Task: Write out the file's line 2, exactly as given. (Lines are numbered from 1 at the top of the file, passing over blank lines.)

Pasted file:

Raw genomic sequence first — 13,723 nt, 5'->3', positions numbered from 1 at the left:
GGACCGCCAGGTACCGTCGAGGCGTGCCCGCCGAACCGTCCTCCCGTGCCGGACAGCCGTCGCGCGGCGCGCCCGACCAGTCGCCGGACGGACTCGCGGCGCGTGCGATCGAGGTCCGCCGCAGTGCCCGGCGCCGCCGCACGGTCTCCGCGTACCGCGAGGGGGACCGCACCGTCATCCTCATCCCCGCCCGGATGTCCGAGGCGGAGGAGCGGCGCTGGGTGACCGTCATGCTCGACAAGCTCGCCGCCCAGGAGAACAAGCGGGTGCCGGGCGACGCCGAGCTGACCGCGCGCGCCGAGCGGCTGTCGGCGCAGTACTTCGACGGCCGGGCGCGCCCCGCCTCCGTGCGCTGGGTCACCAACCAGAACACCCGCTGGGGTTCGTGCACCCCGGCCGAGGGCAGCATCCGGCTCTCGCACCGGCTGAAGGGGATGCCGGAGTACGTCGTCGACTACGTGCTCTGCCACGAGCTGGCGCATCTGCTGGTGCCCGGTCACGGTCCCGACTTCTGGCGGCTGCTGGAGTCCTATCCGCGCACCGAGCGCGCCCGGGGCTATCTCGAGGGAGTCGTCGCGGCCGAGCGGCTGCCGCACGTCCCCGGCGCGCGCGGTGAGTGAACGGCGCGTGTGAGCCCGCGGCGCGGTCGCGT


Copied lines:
GGACCGCCAGGTACCGTCGAGGCGTGCCCGCCGAACCGTCCTCCCGTGCCGGACAGCCGTCGCGCGGCGCGCCCGACCAGTCGCCGGACGGACTCGCGGCGCGTGCGATCGAGGTCCGCCGCAGTGCCCGGCGCCGCCGCACGGTCTCCGCGTACCGCGAGGGGGACCGCACCGTCATCCTCATCCCCGCCCGGATGTCCGAGGCGGAGGAGCGGCGCTGGGTGACCGTCATGCTCGACAAGCTCGCCGCCCAGGAGAACAAGCGGGTGCCGGGCGACGCCGAGCTGACCGCGCGCGCCGAGCGGCTGTCGGCGCAGTACTTCGACGGCCGGGCGCGCCCCGCCTCCGTGCGCTGGGTCACCAACCAGAACACCCGCTGGGGTTCGTGCACCCCGGCCGAGGGCAGCATCCGGCTCTCGCACCGGCTGAAGGGGATGCCGGAGTACGTCGTCGACTACGTGCTCTGCCACGAGCTGGCGCATCTGCTGGTGCCCGGTCACGGTCCCGACTTCTGGCGGCTGCTGGAGTCCTATCCGCGCACCGAGCGCGCCCGGGGCTATCTCGAGGGAGTCGTCGCGGCCGAGCGGCTGCCGCACGTCCCCGGCGCGCGCGGTGAGTGAACGGCGCGTGTGAGCCCGCGGCGCGGTCGCGT